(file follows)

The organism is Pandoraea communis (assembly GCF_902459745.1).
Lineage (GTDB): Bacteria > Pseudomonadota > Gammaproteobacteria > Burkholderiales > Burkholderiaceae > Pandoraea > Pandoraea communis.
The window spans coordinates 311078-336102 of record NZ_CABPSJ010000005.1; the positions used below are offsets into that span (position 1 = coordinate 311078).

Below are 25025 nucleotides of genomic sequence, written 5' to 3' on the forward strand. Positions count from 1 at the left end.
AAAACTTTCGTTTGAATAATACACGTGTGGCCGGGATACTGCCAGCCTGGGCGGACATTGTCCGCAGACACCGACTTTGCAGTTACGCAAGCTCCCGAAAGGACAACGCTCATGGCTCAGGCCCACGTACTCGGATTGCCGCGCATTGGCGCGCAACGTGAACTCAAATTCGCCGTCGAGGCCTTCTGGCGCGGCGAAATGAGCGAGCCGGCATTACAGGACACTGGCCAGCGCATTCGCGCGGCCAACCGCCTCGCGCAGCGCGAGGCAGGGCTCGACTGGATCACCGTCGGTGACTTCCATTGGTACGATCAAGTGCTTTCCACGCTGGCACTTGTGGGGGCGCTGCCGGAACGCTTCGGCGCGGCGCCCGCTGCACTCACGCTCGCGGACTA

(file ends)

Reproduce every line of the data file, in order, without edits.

The organism is Pandoraea communis (assembly GCF_902459745.1).
Lineage (GTDB): Bacteria > Pseudomonadota > Gammaproteobacteria > Burkholderiales > Burkholderiaceae > Pandoraea > Pandoraea communis.
The window spans coordinates 311078-336102 of record NZ_CABPSJ010000005.1; the positions used below are offsets into that span (position 1 = coordinate 311078).

Below are 25025 nucleotides of genomic sequence, written 5' to 3' on the forward strand. Positions count from 1 at the left end.
AAAACTTTCGTTTGAATAATACACGTGTGGCCGGGATACTGCCAGCCTGGGCGGACATTGTCCGCAGACACCGACTTTGCAGTTACGCAAGCTCCCGAAAGGACAACGCTCATGGCTCAGGCCCACGTACTCGGATTGCCGCGCATTGGCGCGCAACGTGAACTCAAATTCGCCGTCGAGGCCTTCTGGCGCGGCGAAATGAGCGAGCCGGCATTACAGGACACTGGCCAGCGCATTCGCGCGGCCAACCGCCTCGCGCAGCGCGAGGCAGGGCTCGACTGGATCACCGTCGGTGACTTCCATTGGTACGATCAAGTGCTTTCCACGCTGGCACTTGTGGGGGCGCTGCCGGAACGCTTCGGCGCGGCGCCCGCTGCACTCACGCTCGCGGACTA